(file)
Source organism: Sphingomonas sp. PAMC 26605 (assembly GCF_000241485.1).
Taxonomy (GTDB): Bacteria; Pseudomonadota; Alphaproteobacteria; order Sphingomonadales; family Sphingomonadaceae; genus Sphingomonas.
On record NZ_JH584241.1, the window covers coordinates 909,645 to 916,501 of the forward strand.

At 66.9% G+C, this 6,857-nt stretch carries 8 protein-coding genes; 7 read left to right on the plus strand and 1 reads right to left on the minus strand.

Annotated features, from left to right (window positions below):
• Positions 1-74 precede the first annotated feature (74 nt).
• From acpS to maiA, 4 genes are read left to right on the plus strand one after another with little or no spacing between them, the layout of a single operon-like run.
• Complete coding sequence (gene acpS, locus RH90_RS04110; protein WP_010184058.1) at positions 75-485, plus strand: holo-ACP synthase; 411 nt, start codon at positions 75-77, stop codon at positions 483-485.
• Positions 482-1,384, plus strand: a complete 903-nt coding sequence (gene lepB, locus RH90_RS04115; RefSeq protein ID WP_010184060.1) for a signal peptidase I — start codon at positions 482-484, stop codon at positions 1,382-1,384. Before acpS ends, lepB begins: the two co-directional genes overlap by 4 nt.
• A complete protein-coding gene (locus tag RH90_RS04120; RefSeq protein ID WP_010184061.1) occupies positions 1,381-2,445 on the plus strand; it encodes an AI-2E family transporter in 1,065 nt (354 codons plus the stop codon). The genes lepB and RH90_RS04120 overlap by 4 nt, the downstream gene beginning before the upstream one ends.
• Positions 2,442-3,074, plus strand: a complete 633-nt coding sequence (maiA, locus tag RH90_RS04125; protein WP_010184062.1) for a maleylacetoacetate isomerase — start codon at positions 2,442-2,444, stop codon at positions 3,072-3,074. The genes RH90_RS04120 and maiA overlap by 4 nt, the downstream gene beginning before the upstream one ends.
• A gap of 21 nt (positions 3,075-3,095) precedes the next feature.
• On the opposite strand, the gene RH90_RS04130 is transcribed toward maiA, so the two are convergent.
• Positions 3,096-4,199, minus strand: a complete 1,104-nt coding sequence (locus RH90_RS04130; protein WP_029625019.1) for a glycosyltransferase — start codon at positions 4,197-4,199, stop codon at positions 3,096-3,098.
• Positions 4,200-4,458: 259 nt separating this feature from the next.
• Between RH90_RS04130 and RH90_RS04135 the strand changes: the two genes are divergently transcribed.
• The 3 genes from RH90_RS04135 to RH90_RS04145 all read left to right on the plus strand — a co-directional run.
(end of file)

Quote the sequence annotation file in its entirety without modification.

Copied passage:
Source organism: Sphingomonas sp. PAMC 26605 (assembly GCF_000241485.1).
Taxonomy (GTDB): Bacteria; Pseudomonadota; Alphaproteobacteria; order Sphingomonadales; family Sphingomonadaceae; genus Sphingomonas.
On record NZ_JH584241.1, the window covers coordinates 909,645 to 916,501 of the forward strand.

At 66.9% G+C, this 6,857-nt stretch carries 8 protein-coding genes; 7 read left to right on the plus strand and 1 reads right to left on the minus strand.

Annotated features, from left to right (window positions below):
• Positions 1-74 precede the first annotated feature (74 nt).
• From acpS to maiA, 4 genes are read left to right on the plus strand one after another with little or no spacing between them, the layout of a single operon-like run.
• Complete coding sequence (gene acpS, locus RH90_RS04110; protein WP_010184058.1) at positions 75-485, plus strand: holo-ACP synthase; 411 nt, start codon at positions 75-77, stop codon at positions 483-485.
• Positions 482-1,384, plus strand: a complete 903-nt coding sequence (gene lepB, locus RH90_RS04115; RefSeq protein ID WP_010184060.1) for a signal peptidase I — start codon at positions 482-484, stop codon at positions 1,382-1,384. Before acpS ends, lepB begins: the two co-directional genes overlap by 4 nt.
• A complete protein-coding gene (locus tag RH90_RS04120; RefSeq protein ID WP_010184061.1) occupies positions 1,381-2,445 on the plus strand; it encodes an AI-2E family transporter in 1,065 nt (354 codons plus the stop codon). The genes lepB and RH90_RS04120 overlap by 4 nt, the downstream gene beginning before the upstream one ends.
• Positions 2,442-3,074, plus strand: a complete 633-nt coding sequence (maiA, locus tag RH90_RS04125; protein WP_010184062.1) for a maleylacetoacetate isomerase — start codon at positions 2,442-2,444, stop codon at positions 3,072-3,074. The genes RH90_RS04120 and maiA overlap by 4 nt, the downstream gene beginning before the upstream one ends.
• A gap of 21 nt (positions 3,075-3,095) precedes the next feature.
• On the opposite strand, the gene RH90_RS04130 is transcribed toward maiA, so the two are convergent.
• Positions 3,096-4,199, minus strand: a complete 1,104-nt coding sequence (locus RH90_RS04130; protein WP_029625019.1) for a glycosyltransferase — start codon at positions 4,197-4,199, stop codon at positions 3,096-3,098.
• Positions 4,200-4,458: 259 nt separating this feature from the next.
• Between RH90_RS04130 and RH90_RS04135 the strand changes: the two genes are divergently transcribed.
• The 3 genes from RH90_RS04135 to RH90_RS04145 all read left to right on the plus strand — a co-directional run.